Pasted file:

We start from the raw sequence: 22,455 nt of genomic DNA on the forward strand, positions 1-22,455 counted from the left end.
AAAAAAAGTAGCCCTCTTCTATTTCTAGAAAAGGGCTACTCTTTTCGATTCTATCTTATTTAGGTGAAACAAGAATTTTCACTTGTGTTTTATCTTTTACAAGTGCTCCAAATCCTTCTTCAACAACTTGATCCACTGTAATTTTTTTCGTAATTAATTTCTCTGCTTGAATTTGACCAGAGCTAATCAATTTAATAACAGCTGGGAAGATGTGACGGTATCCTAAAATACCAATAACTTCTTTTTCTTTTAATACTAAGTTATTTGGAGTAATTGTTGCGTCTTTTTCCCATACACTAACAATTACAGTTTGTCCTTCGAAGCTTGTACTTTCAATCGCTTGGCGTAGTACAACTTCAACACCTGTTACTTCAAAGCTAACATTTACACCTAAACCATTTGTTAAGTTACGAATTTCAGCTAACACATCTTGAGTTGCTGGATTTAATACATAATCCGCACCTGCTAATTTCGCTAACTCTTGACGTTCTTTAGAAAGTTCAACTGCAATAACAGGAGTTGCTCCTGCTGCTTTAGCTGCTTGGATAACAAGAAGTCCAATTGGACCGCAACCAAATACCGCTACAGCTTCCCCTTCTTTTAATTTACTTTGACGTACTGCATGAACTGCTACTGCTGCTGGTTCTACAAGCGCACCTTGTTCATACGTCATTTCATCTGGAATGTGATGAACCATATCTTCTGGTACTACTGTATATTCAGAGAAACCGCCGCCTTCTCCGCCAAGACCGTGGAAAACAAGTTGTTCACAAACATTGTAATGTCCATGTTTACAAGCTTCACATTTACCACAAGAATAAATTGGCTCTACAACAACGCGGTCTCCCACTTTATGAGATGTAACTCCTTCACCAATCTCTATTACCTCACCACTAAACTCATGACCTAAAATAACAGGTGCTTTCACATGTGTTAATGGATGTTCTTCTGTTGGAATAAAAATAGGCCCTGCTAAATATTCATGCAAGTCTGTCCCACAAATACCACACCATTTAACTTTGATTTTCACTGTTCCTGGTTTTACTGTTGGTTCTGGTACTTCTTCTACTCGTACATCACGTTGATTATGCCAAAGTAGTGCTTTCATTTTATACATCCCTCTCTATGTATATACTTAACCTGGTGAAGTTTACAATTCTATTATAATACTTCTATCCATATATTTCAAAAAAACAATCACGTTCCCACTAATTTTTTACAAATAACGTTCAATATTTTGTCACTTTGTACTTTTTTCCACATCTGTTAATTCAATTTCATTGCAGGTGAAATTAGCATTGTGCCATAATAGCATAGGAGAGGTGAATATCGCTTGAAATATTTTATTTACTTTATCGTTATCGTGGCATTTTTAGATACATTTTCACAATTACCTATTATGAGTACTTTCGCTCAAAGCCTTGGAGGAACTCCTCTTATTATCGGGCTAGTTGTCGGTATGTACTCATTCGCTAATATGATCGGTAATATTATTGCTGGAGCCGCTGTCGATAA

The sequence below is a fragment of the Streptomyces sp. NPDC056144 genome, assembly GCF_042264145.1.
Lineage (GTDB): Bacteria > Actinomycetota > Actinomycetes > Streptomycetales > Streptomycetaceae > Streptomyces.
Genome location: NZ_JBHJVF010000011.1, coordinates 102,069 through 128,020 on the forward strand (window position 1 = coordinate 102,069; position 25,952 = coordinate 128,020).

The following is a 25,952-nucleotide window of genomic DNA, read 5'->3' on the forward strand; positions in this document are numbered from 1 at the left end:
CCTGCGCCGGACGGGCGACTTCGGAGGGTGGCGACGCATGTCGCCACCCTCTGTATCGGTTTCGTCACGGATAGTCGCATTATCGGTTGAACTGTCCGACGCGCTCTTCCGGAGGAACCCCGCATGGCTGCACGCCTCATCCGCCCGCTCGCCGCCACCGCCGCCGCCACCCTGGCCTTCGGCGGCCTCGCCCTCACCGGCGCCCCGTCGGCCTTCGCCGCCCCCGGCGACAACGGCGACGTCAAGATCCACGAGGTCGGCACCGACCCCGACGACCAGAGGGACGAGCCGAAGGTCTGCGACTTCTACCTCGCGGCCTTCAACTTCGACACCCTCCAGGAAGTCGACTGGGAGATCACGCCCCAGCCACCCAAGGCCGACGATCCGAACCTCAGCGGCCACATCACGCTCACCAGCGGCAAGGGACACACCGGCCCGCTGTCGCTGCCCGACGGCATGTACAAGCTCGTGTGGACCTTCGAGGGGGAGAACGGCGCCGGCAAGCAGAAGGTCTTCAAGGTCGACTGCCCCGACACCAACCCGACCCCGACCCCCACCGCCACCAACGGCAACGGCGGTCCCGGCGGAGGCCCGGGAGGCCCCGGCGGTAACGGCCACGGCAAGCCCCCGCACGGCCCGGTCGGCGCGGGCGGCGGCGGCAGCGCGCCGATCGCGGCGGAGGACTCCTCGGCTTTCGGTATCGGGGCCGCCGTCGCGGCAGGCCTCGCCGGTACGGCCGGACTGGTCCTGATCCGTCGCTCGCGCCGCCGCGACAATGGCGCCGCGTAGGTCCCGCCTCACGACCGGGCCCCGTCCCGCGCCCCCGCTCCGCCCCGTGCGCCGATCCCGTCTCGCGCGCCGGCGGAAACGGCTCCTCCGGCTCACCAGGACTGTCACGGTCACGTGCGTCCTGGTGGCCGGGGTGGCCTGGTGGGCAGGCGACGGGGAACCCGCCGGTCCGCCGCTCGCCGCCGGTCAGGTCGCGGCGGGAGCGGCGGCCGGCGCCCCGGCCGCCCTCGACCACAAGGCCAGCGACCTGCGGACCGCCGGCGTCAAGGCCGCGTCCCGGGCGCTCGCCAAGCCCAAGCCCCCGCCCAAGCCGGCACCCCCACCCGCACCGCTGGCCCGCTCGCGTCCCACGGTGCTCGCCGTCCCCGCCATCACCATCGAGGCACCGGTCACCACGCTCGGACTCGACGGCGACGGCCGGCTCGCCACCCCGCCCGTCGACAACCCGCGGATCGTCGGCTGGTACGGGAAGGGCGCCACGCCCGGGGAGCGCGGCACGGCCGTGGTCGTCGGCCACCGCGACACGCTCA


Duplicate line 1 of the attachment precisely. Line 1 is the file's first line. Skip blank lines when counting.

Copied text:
We start from the raw sequence: 22,455 nt of genomic DNA on the forward strand, positions 1-22,455 counted from the left end.